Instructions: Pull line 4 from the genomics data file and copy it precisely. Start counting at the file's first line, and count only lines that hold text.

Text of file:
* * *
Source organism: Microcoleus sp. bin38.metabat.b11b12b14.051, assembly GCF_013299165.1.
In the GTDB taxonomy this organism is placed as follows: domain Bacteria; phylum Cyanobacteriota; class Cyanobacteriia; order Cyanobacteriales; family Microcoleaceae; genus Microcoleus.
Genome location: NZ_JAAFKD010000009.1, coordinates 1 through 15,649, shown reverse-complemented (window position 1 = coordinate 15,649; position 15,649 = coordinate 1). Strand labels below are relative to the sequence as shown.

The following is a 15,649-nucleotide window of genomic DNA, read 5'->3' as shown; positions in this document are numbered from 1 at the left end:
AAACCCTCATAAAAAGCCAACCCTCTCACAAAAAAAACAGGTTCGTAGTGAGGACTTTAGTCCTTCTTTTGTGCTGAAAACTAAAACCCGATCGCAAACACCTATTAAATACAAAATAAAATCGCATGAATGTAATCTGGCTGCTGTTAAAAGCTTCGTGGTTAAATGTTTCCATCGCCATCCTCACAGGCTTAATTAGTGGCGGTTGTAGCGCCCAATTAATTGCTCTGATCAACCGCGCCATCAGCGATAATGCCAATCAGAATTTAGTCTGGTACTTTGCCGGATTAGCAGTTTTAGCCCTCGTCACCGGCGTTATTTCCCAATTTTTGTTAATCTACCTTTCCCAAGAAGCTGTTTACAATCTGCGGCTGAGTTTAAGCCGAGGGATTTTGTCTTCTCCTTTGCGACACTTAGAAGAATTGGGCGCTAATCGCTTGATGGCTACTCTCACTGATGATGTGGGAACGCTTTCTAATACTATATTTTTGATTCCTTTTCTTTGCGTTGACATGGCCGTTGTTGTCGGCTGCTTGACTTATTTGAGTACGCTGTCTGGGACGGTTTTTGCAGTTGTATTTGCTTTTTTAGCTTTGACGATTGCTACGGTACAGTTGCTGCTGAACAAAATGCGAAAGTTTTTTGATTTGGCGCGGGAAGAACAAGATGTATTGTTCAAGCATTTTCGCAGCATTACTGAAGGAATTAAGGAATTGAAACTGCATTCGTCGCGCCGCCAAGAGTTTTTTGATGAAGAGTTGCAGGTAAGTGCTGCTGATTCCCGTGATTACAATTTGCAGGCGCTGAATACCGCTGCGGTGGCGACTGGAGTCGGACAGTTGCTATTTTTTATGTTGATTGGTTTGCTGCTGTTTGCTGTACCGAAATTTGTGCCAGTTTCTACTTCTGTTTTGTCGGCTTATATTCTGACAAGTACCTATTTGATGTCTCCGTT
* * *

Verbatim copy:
The following is a 15,649-nucleotide window of genomic DNA, read 5'->3' as shown; positions in this document are numbered from 1 at the left end: